Chris Dzombak

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Quick followup on singletons

Quick followup on singletons

Part of the Singletons series.

This is a quick followup to my post about singletons in Cocoa apps. Read it first for context.

Another developer asked me a few questions about the points I made in my previous post on singletons. I’d like to post my (lightly edited) comments here, for the record:

I can’t see how creating this one instance and passing a pointer to interested clients decouples anything. Doesn’t it just move the responsibility of keeping track of this one object from the class to some other object or objects? And who should coordinate this ownership? What is inherently wrong with placing this responsibility with the class of the shared object, which is a singleton in itself? Isn’t it rather convenient, or at least perfectly acceptable, that it is the class object which takes on this role?

It is very convenient (and therein lies some danger).

Creating one instance somewhere and passing a pointer in decouples one class from knowing that the other is implemented as a singleton. This is a subtle but important distinction.

If a client class uses a singleton via dependency injection, it doesn’t know that class is a singleton. When you want to reuse that client class in a different project, or even in a different part of the same codebase, you only need to pass in an object with a similar interface. If the client class just grabs a singleton instance from a static global variable, that exact singleton class must come along as well.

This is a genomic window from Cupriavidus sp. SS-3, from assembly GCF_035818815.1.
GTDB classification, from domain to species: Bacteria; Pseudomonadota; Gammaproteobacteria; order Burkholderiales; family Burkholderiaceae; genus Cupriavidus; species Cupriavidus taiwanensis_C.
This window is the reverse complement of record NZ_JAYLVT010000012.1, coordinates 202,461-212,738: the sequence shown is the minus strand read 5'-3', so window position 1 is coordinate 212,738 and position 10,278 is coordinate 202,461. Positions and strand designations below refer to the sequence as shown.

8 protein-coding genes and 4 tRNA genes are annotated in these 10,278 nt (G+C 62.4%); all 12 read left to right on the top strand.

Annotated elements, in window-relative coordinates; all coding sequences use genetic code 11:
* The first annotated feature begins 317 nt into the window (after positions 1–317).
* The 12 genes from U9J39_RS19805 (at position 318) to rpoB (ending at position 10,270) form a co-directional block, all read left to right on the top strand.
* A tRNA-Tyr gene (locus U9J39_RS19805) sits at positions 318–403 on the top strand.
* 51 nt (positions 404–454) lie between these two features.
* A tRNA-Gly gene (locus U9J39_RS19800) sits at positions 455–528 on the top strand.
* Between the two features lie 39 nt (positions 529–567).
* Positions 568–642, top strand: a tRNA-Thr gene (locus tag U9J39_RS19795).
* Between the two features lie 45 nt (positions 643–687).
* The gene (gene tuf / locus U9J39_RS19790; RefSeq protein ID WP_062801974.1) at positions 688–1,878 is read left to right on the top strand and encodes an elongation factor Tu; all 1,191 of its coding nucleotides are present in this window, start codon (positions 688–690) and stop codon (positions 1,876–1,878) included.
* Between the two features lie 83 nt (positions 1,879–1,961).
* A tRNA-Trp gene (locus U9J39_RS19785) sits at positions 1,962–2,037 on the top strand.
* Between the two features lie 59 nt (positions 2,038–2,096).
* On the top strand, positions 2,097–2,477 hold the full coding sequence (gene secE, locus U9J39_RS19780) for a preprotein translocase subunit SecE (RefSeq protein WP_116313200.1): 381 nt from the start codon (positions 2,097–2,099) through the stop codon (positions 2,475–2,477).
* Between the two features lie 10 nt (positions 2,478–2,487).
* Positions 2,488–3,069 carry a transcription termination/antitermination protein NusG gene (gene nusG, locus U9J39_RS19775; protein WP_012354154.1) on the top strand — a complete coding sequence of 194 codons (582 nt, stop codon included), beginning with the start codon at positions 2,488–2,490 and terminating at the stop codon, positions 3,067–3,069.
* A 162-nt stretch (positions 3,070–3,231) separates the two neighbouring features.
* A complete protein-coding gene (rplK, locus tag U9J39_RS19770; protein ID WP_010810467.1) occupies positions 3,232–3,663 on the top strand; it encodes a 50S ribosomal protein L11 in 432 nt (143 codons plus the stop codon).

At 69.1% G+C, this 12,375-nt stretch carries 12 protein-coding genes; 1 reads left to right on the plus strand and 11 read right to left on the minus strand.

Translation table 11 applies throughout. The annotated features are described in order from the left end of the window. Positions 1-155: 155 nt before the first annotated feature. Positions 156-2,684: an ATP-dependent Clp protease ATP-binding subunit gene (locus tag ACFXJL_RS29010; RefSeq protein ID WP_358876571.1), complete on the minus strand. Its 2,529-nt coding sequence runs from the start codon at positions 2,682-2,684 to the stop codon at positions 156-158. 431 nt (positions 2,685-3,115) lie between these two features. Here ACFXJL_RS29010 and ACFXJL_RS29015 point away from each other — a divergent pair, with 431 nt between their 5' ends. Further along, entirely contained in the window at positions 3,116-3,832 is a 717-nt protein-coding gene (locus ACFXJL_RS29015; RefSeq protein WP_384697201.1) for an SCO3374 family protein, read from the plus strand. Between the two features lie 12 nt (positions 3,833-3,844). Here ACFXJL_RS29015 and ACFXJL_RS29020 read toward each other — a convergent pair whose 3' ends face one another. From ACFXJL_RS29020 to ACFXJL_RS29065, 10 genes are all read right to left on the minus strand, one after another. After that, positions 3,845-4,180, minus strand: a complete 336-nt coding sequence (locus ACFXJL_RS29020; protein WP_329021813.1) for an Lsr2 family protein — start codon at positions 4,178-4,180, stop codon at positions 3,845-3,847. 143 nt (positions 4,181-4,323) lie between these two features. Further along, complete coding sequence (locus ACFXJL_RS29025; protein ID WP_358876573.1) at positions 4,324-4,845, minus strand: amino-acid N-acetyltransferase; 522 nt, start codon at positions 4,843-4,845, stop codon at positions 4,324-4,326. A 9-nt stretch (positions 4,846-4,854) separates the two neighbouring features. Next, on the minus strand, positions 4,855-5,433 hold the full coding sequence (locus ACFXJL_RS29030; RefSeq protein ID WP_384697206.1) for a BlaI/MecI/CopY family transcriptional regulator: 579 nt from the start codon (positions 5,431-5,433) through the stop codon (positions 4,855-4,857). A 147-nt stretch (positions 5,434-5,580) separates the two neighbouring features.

To make this even more explicit, I might go so far as recommending that your singleton’s entire public interface (expect for the sharedInstance method) be specified in a protocol instead of as part of the @interface itself.

@protocol CDZNetworkInfoMonitor
// current network access technology, reachability, etc. accessible through this protocol

@interface CDZNetworkInfoMonitorSingleton <CDZNetworkInfoMonitor>

+ (instancetype)sharedMonitor;


Then, classes which need to get the shared instance (most often view controllers and the app delegate) would #import "CDZNetworkInfoMonitorSingleton.h", but most other classes (models, views, the model controller) would just #import "CDZNetworkInfoMonitor.h". Those client classes then receive a monitor id<CDZNetworkInfoMonitor> via dependency injection wherever necessary, but they themselves are not actually dependent on global state.

Singletons often lend themselves to SRP [Single Responsibility Principle] violations. These violations are one of the biggest problems I see in most singleton classes.

The whole point of using singletons, in my opinion, is to unambiguously place the responsibility with a single object. The statement above almost contradicts the earlier stated desire to leave the ownership (or lack thereof) to arbitrary objects that happen to be using the singleton. Letting the class be the owner of the singleton, and letting it provide an easy access to it, is clear SRP to me.

I may not have been particularly clear here. You’re right that “The whole point of using singletons, in my opinion, is to unambiguously place the responsibility with a single object.”

What I mean is that singletons are very convenient places to put logic and state because they’re (by design) trivially globally accessible. You then must be careful not to use a singleton as a dumping ground for disparate logic and state.

All I’m arguing on this point is that, like any class, a singleton should have a clearly defined single responsibility. It’s just even more important with singletons, because global accessibility makes it much easier & more tempting to dump random homeless stuff into one.